Aatmanirbhar Bharat: Reshaping local art and handicrafts for an independent future
“Every child is an artist. The problem is how to remain an artist once we grow up.”
- Pablo Picasso
India has historically been a hub of artistic crafts such as glass industry in Firozabad, carpet industry in Bhadohi, and furniture industry in Jodhpur.
Many of these cities emerged in a growing India as manufacturers of quality products famed for their distinct appeal and exported throughout the world. But all this changed dramatically once the Chinese started dumping their products in the Indian market.
While the tide of ‘Make in India’ and ‘Vocal for Local’ has been rising continuously, there are cases where things have gone beyond saving. Like weeds, the problem of Chinese imports and investments has cropped up everywhere, difficult to eliminate completely without harming the locals.
Let’s take a look at a small incident before we analyse the situation.
Recently, I went on a small trip to Firozabad – the glass manufacturing hub of India – to source certain lamp and lighting articles. We had decided to opt for the local handicrafts rather than cheap and easily available Chinese imports.
Even during these tumultuous times, our excitement and expectations were on cloud nine. Constantly in touch with one of the vendors, we were reassured that the designs we sought were available and manufactured within their facility in Firozabad.
Unfortunately, we faced disappointment and a bitter reality – as cold as the defunct glass furnaces and as solid as the Chinese glass articles sitting idly within the plant, now a warehouse.
The vendor kept on refusing our observations, citing that production was halted due to a multitude of reasons: holidays, festivities, and what not. But ultimately, he buckled under our queries, revealing that they no longer manufacture, and only import from China.
The trade off
The echoes of this story can be heard within other manufacturing hubs such as Bhadohi, Moradabad, etc.
Due to lack of innovations, access to advanced machines and the inability to compete with Chinese dumping and rapidly falling prices, the local manufacturers ditched their handicrafts in favour of importing cheap and attractive goods from China, and then reselling them within the markets of India. While this scenario might strike odd, it is not new within India.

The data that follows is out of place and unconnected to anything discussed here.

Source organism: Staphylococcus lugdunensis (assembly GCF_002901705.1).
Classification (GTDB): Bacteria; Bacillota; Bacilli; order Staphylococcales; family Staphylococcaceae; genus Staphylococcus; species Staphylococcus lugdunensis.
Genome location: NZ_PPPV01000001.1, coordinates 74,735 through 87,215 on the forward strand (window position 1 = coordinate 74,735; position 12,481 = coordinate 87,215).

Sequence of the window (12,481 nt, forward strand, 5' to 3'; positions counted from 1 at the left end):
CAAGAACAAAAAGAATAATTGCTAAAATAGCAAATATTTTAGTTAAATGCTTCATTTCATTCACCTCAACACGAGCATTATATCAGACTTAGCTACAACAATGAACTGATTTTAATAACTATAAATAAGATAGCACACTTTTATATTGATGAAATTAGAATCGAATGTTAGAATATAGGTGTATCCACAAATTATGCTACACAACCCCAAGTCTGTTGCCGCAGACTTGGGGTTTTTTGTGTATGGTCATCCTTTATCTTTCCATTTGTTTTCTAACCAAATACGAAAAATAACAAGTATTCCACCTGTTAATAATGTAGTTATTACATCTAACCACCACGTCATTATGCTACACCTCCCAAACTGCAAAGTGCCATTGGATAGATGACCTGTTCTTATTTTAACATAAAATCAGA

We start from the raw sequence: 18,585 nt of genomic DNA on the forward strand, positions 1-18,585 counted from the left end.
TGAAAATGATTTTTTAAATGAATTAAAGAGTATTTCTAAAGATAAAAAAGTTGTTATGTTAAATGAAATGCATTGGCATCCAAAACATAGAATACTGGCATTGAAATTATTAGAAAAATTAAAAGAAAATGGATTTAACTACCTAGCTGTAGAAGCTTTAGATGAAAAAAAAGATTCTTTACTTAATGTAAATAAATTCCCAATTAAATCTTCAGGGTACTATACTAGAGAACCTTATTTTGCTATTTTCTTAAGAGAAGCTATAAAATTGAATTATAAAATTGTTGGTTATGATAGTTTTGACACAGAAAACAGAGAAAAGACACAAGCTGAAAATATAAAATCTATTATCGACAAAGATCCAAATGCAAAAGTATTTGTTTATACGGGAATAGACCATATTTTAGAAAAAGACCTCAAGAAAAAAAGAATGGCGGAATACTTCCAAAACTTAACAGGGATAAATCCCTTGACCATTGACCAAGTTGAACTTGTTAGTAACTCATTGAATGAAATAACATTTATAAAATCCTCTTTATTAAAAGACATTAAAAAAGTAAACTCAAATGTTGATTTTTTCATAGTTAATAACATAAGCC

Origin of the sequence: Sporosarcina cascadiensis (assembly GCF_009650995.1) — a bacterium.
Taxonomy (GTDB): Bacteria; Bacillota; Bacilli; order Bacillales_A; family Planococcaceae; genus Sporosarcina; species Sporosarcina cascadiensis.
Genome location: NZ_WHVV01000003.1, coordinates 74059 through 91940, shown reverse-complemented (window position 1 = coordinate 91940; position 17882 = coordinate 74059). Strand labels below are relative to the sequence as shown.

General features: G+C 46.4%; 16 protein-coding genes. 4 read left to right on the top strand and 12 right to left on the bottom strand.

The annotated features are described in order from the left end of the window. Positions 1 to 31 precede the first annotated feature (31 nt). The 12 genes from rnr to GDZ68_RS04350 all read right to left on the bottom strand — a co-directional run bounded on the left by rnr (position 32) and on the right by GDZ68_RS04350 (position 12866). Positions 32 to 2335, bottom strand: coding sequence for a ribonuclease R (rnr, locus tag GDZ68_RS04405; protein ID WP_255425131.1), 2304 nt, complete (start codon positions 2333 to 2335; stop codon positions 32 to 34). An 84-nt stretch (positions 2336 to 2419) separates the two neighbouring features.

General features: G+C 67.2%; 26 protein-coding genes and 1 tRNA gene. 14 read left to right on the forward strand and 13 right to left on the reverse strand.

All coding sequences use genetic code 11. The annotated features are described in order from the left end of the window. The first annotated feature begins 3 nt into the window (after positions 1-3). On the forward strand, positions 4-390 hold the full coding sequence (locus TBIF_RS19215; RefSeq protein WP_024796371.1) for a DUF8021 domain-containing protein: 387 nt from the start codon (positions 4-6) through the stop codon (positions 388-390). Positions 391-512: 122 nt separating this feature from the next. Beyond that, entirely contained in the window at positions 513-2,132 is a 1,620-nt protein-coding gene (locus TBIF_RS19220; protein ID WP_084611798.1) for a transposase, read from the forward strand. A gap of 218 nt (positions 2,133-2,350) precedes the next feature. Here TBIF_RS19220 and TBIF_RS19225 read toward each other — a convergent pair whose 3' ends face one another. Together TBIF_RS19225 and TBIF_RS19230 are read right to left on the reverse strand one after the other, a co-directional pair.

China has enjoyed a huge trade surplus with India – about $62.37 billion in 2020, but the recent India-China face-off has launched a wave of actions and regulations that can leave a sizeable impact on the future of Chinese imports.
The Government of India has already asked industry bodies to submit a list of imports to identify non-essential items to be substituted by local products.
For the manufacturers-turned-traders of Firozabad, this move can backfire. They separated themselves from a working environment, settled for trading imported goods and now face a wall that can shut their businesses completely.
Untangling the grassroots
Of course, the aforementioned Firozabad manufacturers dug their own graves, but did they have any other choice?
In a developing economy like India, technological innovations and services are given a higher priority. The government plans reforms, but not the way Chinese strategically handle their growing economy.
Small Chinese startups and even cheap copycats have evolved into MNCs with their own range of products that dominate the market. Is this where we go wrong?
Clearly, there is an urgent need to transform the landscape of handicraft manufacturing. Some of the steps that can be taken to improve the situation include:
- Rethinking markets: Government can create a supporting environment that is favourable for handicrafts manufacturers and indigenous artisans, with faster response against foreign dumping and competing imports.
- Grassroots development: Entrepreneurs envision their businesses around app and web-based ecommerce. But only a few capitalise on India’s historical manufacturing and handicrafts. Enabling these grassroots manufacturers through startups can not only provide jobs but can largely keep the climate of manufacturing alive within the heart of India.
- Investing in India: Apart from entrepreneurs, investors can also channel their money to select those companies, which benefit local manufacturers, giving the war-cry of ‘Make in India’ a financial boost and vocalising the local goods. After all, many ecommerce startups can exist, but how can they sell Indian goods which aren’t even manufactured?
- Cultivating a hub: Slowly, the government has been taking steps to make India self-reliant and reduce the trade deficit from importing raw materials and end-products. This also includes creating better platforms for foreign investment so that global MNCs see India as an alternative to other Asian countries, such as China and Vietnam.
For entrepreneurs and investors, it is important to understand that rather than selecting the easy way into the app-based businesses, giving a chance to the history of India can be very beneficial, both for the country and the corporates.
And although a lot needs to be done, the responsibility of a change also sits on the shoulders of artisans across India. Like the furniture craftsmen of Jodhpur, who haven’t stagnated their art and have minimal Chinese interference, Indian artisans should not let their manufacturing die out completely.
This revival of local manufacturers and a shift to Aatmanirbhar Bharat, both sit on a tightrope. Ultimately, if India fails to leverage this opportunity, the responsibility can shift to ASEAN countries to fulfil the global demands.
Edited by Megha Reddy
(Disclaimer: The views and opinions expressed in this article are those of the author and do not necessarily reflect the views of YourStory.)